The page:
Studies have revealed there is a gap between what lupus patients experience and what they tell their clinicians with results from a recent survey showing that closing this gap may lead to better communication and improved clinical management of the disease. The 2014 online survey funded and developed by GSK included 905 global respondents from Italy, Germany, France, Brazil, Canada and the United States.
Of the 200 lupus patients from the United States who took part in the survey, 60% reported difficulty describing their lupus symptoms to their doctor and 77% under-reported lupus symptoms. The survey also included 100 caregivers and 75 physicians.
Lupus is a complex and poorly understood condition that affects many parts of the body and causes symptoms ranging from mild to life-threatening. There are some types of lupus that solely affect the skin – such as discoid lupus erythematosus and subacute cutaneous lupus erythematosus. However, the term “lupus” is most often used to describe a more severe form of the condition called systemic lupus erythematosus (SLE), which can affect many parts of the body, including the skin, joints and internal organs.
Symptoms range from mild to severe, and many people will have long periods with few or no symptoms before experiencing a sudden flare-up, where their symptoms are particularly severe. Even mild cases can be distressing and have a considerable impact on a person’s quality of life.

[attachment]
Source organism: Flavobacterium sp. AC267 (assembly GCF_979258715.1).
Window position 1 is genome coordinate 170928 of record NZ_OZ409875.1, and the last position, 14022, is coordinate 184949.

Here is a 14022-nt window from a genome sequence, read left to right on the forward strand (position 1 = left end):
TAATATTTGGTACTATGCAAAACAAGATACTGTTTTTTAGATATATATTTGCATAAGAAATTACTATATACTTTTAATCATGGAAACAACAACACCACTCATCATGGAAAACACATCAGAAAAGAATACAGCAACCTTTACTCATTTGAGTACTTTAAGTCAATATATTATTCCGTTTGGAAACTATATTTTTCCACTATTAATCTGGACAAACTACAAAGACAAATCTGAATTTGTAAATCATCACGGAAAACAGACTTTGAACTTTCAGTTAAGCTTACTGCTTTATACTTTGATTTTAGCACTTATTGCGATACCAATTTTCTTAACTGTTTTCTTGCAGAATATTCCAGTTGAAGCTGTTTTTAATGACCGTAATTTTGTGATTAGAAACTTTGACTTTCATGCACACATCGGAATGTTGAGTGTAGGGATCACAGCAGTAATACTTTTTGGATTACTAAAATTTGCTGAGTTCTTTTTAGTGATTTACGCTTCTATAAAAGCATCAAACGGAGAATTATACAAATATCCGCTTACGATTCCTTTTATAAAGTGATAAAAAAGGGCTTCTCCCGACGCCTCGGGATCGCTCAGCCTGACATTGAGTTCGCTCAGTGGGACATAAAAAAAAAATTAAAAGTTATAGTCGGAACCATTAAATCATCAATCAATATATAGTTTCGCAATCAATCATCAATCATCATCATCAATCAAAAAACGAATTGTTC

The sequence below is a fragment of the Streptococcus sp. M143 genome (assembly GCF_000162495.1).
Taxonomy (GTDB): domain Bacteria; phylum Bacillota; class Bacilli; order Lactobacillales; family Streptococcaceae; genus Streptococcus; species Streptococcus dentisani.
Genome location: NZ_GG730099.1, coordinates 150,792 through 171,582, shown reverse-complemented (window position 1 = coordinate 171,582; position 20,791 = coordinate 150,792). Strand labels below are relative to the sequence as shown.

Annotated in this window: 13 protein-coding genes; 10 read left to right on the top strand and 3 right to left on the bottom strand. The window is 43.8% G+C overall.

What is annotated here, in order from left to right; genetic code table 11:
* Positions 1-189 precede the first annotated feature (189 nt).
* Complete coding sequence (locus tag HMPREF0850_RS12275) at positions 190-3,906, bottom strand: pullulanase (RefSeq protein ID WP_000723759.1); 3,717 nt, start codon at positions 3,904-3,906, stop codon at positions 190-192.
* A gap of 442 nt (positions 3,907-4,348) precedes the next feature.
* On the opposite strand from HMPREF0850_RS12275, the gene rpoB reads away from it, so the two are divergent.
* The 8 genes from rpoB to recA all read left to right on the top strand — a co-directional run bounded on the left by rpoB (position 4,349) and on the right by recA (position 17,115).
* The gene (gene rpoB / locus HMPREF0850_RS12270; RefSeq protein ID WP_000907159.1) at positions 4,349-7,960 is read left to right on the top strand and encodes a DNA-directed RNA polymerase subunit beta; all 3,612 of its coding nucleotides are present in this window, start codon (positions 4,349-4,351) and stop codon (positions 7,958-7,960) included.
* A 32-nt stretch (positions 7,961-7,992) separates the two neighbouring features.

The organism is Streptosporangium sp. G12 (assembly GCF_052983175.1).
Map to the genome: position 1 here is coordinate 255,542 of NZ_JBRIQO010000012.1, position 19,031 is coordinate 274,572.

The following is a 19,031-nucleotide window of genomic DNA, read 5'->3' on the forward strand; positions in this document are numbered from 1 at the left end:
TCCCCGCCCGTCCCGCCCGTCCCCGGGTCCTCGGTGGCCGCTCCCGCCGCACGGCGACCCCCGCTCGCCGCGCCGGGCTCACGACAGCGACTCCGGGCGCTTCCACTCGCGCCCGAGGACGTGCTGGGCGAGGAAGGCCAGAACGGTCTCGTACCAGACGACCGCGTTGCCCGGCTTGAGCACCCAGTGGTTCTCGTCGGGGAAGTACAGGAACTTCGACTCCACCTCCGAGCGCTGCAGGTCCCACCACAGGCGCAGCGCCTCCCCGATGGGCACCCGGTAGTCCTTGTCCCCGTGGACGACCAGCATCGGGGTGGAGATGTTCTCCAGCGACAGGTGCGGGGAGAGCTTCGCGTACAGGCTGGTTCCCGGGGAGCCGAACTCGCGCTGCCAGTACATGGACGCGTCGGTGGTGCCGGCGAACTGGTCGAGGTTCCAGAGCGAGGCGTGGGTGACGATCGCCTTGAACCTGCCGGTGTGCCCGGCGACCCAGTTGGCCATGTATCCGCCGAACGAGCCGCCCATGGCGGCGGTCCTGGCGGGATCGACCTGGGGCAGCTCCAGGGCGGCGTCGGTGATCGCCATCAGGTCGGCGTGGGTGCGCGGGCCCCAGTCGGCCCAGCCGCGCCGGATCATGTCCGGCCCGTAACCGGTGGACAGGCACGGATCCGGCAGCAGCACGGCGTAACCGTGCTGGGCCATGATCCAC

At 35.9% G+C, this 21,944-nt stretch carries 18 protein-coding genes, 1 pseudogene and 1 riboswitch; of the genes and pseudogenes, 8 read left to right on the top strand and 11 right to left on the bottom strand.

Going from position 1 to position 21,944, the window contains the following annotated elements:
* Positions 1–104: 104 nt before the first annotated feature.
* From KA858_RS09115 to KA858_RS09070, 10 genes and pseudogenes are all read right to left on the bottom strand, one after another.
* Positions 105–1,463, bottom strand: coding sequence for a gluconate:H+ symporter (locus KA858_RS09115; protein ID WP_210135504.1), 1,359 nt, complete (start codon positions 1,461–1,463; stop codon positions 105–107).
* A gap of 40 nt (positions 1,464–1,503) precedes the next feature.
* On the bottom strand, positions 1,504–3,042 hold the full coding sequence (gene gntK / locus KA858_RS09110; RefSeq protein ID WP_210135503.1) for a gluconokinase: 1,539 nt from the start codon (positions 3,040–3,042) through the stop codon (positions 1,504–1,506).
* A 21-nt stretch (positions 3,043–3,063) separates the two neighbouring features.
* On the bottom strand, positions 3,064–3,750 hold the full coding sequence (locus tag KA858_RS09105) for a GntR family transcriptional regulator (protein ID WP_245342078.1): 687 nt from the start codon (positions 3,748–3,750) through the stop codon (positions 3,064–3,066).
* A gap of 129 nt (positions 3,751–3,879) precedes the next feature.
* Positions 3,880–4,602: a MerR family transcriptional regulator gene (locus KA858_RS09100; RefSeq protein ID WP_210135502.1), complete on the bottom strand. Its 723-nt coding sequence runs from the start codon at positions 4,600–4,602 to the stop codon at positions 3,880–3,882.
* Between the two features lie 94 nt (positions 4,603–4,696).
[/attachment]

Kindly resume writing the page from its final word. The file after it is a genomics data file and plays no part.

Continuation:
Results from this survey revealed that lupus patients from the United States under-reported the negative impact of their condition to doctors when compared with patients’ and caregivers’ actual experiences:
- 61% of the patients and caregivers agreed that the disease had a negative impact in the patient’s career progression. However, doctors only saw 25% of lupus patients reporting an impact on their career progression.
- 75% of the patients and 72% of their caregivers agreed that the disease is a financial burden. In contrast, doctors said that only about 34% of their patients reported this negative effect.
- 62% of patients reported taking sick days as a consequence of the disease, however only 34% of physicians believe this to be true.
- 83% of physicians reported seeing their patients every two to three months, however only 63% of patients and 68% of caregivers report such frequency of consultation attending.
In the United States patients with lupus, their physicians and caregivers agreed it is necessary to have more resources and a stronger lupus community. They also believe there is a need to improve disease self-management and its symptoms while improving the communication between patient and physician. Furthermore, patients also see conversations with physicians as the second most used resource, while online education materials are the top resource used by both patients and caregivers.
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